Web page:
We cannot lose touch with touch
Classroom delivery is evolving alongside new technologies such as VR and the metaverse, yet students are still excited by the touch and feel of things. Here are suggestions for instructors to bring the tactile back to teaching
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Do you remember how excited you were as a child to play with toys? We learn important life skills through handling simple objects such as a ball or Lego bricks. We explore, interact with fellow beings and get to know the world around us using our sense of touch.
In this era of digital technology, despite its many advantages, we have started to overlook the importance of touch and feel in our lives. In teaching, we may not be using the possibilities of touch and feel of objects, even in physical classroom settings. People sharing their experiences of how badly they missed touch (mostly human, though) during the Covid-19 lockdowns in 2020 was an indication of the importance of tactile sensation for us.
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It is time to bring a sense of touch back into the classroom, and here’s why.
Touch helps us to learn
Classroom delivery is evolving with the use of emerging technologies such as virtual reality. At the same time, students are still excited by the touch and feel of things. They find it easy to think about a concept when they can relate it to an object that they can touch and feel during the learning process. Tactile stimulation plays an important role in a child’s growth and personality development. Research has shown that the sense of touch is associated with enhanced learning, problem-solving and language skills.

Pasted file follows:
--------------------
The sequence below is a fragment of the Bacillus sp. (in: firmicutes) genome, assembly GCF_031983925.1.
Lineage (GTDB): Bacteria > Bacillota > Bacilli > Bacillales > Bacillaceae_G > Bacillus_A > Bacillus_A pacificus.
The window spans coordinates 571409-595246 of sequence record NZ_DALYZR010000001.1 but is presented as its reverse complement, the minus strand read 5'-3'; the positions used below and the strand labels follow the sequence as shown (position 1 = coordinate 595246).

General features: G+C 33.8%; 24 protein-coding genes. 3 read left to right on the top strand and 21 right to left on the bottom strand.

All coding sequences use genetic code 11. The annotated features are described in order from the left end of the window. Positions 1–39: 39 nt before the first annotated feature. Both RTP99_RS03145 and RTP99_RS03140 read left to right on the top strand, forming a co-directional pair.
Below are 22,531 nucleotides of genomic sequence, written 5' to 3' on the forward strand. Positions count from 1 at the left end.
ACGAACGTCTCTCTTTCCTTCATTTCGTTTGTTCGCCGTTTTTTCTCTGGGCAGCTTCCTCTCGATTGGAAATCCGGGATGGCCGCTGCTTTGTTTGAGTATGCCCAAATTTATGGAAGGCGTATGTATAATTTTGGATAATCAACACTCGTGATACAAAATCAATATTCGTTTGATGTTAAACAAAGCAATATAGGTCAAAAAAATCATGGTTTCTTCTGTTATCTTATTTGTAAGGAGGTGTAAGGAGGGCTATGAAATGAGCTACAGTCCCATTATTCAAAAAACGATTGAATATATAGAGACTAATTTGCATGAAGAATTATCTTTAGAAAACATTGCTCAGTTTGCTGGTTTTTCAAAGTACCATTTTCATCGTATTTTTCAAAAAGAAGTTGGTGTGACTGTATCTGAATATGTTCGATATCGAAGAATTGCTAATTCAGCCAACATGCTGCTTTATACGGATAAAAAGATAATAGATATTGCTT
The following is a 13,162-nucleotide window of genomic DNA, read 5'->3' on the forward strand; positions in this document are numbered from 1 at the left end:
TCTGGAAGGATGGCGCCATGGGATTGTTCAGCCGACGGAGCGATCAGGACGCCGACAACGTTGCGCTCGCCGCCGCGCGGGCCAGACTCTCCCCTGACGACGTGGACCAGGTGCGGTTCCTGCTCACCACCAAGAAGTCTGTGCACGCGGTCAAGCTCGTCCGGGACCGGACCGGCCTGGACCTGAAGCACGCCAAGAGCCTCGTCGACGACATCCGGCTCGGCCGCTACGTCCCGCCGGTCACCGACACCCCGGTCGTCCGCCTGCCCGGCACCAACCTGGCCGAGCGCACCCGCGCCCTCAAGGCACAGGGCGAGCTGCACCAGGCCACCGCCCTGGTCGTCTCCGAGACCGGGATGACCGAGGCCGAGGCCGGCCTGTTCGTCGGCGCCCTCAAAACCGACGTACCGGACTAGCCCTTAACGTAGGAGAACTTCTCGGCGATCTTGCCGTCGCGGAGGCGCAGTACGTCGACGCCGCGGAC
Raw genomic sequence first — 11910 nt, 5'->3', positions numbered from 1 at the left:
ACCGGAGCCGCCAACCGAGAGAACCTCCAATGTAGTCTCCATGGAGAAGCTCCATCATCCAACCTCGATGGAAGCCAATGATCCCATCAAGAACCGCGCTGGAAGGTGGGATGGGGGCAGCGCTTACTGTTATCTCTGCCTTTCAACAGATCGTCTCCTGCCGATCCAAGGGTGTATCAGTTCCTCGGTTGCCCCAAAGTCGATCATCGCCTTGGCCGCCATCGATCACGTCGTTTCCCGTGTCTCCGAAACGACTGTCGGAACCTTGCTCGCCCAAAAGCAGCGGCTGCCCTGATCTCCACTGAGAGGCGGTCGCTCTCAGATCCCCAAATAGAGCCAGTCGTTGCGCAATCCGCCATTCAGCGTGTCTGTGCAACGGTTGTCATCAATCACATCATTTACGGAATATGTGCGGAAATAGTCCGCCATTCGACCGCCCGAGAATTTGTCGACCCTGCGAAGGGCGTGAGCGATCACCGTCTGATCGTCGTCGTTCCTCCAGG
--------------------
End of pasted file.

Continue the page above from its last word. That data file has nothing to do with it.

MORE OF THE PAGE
In line with this understanding, many of us use experiential learning techniques in teaching, where the learner goes through a cycle of doing, feeling, watching and thinking. However, when technology provides the platform for applying these techniques, we tend to abandon the possibilities of touch and objects. Lecturers assume that students get the same feeling of “being there and interacting with the physical elements” by using tools such as slide presentations or an on-screen demonstration of science experiments. In other words, “experiencing through technology” becomes the focus of learning on these occasions.
Returning the tangible to teaching
Teaching on an undergraduate sports marketing unit presents me with a good case study to illustrate the benefits of touch and feel in learning. Understanding the differences between goods (tangible things) and services (intangible things) is of paramount importance in this unit. So, I always go to class with a basketball or another item of sports equipment and pass it around while discussing the features of a good. When I provide “coaching” as the example for a service, I am usually lucky to get a student from the classroom who’s into coaching some sport to stand in front of the cohort and try to sell the service. This sets the tone for discussing the similarities and differences in marketing a good and a service.